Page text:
Money Smart Week: It’s Easy to Get Started Investing for Retirement — Really

Most of us are busy, and it’s easy to put off thinking about something that seems a long way in the future – like retirement. And many of us are also intimidated by investing – it seems so complicated.

But saving and investing when you’re young or even in middle-age can give you a much better chance of being able to retire comfortably in your 60s (or maybe even earlier). And with things like employer-sponsored 401(k) plans and broad-based index funds (rather than buying individual stocks) investing is easy and doesn’t take much time at all.

Here’s an example of what saving and investing when you’re young can do. Let’s say you estimate you’ll need $1 million at age 65 to be able retire. Assuming you can earn a 10 percent rate of return by investing your savings:

–If you start at age 25, you would need to save and invest only $158 a month.
–If you wait until age 35 to start saving and investing, you’d need $442 a month.
–If you wait until 45, you’d need $1,317 a month.
–If you wait until 55, you’d need nearly $5,000 a month.

If your company offers a 401(k) plan, that is the simplest way to save and invest for retirement. More and more companies are offering simplified and low-fee index funds as part of their 401(k) options. And many companies match what your put into your plan up to a certain dollar amount – free money for you!

If you don’t have a company retirement plan, broad-based index funds, such as those that mirror the S&P 500 index, are a very easy way to invest—simple to set up and requiring very little time to monitor and manage over the years. They are well-diversified and many studies show that they may provide better overall returns than individual stocks or complicated actively-managed mutual funds. There are many low-cost and online companies that can help you get started – Charles Schwab, Vanguard, Fidelity, etc.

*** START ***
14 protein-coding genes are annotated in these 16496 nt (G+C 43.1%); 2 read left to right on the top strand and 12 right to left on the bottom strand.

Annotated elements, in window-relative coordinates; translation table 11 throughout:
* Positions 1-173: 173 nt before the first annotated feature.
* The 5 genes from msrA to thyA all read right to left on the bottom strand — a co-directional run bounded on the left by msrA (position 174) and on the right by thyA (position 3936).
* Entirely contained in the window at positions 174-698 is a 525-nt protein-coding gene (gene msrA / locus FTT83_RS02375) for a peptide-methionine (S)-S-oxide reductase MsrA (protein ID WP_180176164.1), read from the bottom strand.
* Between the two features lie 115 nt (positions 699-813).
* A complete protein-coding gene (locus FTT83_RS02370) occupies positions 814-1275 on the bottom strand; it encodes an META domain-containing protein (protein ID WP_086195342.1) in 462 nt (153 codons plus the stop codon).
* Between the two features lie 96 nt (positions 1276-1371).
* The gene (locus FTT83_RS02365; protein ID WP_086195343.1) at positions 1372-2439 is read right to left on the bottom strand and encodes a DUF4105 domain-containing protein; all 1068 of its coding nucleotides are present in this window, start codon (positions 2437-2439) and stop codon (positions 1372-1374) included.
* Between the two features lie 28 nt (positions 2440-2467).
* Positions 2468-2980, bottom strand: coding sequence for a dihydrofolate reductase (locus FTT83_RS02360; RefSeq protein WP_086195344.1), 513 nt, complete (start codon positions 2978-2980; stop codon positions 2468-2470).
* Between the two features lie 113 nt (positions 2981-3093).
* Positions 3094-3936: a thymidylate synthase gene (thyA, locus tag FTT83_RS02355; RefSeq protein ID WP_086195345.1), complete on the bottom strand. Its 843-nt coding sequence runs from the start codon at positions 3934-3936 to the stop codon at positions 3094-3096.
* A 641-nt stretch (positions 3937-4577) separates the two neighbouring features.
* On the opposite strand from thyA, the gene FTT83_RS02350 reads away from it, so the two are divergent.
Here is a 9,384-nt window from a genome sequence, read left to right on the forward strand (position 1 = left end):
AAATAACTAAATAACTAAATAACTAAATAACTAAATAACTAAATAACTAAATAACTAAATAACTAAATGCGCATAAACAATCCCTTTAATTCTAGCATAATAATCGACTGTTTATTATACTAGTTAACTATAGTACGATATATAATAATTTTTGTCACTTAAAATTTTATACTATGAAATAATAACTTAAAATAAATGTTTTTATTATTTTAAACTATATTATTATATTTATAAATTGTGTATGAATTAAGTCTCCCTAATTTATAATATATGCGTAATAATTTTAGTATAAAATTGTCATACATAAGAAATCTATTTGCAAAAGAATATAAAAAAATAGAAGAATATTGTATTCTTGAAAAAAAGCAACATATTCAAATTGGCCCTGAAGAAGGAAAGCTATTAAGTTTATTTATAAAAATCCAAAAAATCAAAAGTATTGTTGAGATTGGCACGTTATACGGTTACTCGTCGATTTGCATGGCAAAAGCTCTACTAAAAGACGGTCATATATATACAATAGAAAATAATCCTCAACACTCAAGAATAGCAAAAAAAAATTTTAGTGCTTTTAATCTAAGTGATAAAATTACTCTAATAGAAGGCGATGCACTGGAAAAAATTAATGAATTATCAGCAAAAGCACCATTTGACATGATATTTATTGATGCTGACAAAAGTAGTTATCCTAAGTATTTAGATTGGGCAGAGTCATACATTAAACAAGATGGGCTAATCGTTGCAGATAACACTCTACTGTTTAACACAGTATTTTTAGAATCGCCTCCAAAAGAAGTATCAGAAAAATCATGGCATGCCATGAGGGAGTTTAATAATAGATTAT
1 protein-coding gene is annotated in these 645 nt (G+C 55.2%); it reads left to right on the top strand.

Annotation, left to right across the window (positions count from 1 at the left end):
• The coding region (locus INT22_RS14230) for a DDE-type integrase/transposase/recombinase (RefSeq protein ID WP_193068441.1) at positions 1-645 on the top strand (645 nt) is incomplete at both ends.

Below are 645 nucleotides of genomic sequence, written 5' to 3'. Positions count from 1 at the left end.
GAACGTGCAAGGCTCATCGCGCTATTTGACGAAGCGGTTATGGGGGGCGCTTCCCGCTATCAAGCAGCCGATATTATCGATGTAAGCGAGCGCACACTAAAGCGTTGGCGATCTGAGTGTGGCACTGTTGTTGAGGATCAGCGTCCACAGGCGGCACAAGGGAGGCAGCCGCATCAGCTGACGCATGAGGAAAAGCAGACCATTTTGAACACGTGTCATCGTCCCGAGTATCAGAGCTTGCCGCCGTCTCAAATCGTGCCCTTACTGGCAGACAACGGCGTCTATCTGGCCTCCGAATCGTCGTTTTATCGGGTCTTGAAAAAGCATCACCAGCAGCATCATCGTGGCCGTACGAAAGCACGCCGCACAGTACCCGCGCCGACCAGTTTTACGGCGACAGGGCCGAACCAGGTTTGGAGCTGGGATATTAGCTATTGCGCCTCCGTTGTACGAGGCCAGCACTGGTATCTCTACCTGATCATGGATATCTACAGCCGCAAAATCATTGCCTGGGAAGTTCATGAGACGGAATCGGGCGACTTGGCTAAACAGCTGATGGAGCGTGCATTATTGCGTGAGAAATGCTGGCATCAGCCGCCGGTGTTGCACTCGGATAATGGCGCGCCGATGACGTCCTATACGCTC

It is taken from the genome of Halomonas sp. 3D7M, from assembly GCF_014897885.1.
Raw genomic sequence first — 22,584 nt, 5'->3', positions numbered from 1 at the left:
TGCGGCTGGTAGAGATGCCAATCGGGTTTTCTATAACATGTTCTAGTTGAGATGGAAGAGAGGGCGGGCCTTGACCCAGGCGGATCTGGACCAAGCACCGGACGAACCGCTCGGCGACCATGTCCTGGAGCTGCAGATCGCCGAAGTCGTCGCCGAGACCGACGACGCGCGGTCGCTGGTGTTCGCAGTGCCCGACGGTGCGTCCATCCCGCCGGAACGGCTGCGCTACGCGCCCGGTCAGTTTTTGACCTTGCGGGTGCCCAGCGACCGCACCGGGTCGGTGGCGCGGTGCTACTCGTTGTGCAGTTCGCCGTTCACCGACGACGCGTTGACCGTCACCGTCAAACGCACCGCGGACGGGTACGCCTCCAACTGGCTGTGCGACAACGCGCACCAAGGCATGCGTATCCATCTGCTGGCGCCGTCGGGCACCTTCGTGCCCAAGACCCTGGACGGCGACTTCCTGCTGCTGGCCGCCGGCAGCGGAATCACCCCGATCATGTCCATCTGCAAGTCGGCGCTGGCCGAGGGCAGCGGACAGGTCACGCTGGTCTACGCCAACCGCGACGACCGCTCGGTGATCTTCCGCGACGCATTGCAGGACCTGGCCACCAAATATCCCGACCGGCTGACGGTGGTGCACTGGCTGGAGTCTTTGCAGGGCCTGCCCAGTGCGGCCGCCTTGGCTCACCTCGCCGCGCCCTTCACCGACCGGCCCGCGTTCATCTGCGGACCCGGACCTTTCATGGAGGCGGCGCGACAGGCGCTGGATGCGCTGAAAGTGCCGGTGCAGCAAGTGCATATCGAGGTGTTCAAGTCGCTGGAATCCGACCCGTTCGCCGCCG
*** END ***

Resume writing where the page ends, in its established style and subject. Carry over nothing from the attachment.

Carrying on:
So what are you waiting for? Get started now!

As part of national Money Smart Week, the Seattle Public Library is partnering with the Puget Sound Chapter of BetterInvesting to offer a free class:

Investing for Financial Independence: Steps to a great (and maybe early) retirement.

Saturday, April 28, 2-3:30 p.m.
Seattle Central Library, 1000 Fourth Ave., Seattle. WA 98104

Instructor Gary Ball, a volunteer and long-time individual investor, will discuss different ways to invest during your working years. He’ll show you how to set up an investment plan that you can use throughout the different stages of your life – 20-40, 40-50, and after 50. This plan will let you retain most of the investment returns and not pay a broker or financial advisor.

Money Smart Week®, April 21-28, 2018, is a public awareness campaign designed to help consumers better manage their personal finances. Organizations across the country, including many public libraries, are offering free programs to people of all ages and  income levels on all facets of personal finance. For more information about events, visit

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The Empty Chair